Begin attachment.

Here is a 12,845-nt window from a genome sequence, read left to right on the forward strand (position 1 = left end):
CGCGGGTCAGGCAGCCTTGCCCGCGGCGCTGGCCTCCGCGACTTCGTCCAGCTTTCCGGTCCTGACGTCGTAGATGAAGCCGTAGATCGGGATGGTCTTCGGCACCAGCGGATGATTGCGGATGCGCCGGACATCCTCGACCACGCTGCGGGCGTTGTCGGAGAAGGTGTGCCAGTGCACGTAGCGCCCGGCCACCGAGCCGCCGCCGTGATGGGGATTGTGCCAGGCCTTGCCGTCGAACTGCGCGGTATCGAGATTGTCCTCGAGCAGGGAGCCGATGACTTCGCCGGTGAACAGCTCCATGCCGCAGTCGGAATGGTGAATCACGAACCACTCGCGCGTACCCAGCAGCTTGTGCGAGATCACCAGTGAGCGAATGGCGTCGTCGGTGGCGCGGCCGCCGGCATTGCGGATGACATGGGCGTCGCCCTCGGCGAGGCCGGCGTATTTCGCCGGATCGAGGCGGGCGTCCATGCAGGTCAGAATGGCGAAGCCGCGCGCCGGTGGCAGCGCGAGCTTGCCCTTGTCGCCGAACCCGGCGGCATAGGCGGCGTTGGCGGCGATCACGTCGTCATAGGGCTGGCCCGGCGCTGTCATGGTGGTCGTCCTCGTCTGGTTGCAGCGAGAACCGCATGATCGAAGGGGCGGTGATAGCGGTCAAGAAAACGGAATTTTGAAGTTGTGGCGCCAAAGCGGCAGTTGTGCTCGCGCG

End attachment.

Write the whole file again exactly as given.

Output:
Here is a 12,845-nt window from a genome sequence, read left to right on the forward strand (position 1 = left end):
CGCGGGTCAGGCAGCCTTGCCCGCGGCGCTGGCCTCCGCGACTTCGTCCAGCTTTCCGGTCCTGACGTCGTAGATGAAGCCGTAGATCGGGATGGTCTTCGGCACCAGCGGATGATTGCGGATGCGCCGGACATCCTCGACCACGCTGCGGGCGTTGTCGGAGAAGGTGTGCCAGTGCACGTAGCGCCCGGCCACCGAGCCGCCGCCGTGATGGGGATTGTGCCAGGCCTTGCCGTCGAACTGCGCGGTATCGAGATTGTCCTCGAGCAGGGAGCCGATGACTTCGCCGGTGAACAGCTCCATGCCGCAGTCGGAATGGTGAATCACGAACCACTCGCGCGTACCCAGCAGCTTGTGCGAGATCACCAGTGAGCGAATGGCGTCGTCGGTGGCGCGGCCGCCGGCATTGCGGATGACATGGGCGTCGCCCTCGGCGAGGCCGGCGTATTTCGCCGGATCGAGGCGGGCGTCCATGCAGGTCAGAATGGCGAAGCCGCGCGCCGGTGGCAGCGCGAGCTTGCCCTTGTCGCCGAACCCGGCGGCATAGGCGGCGTTGGCGGCGATCACGTCGTCATAGGGCTGGCCCGGCGCTGTCATGGTGGTCGTCCTCGTCTGGTTGCAGCGAGAACCGCATGATCGAAGGGGCGGTGATAGCGGTCAAGAAAACGGAATTTTGAAGTTGTGGCGCCAAAGCGGCAGTTGTGCTCGCGCG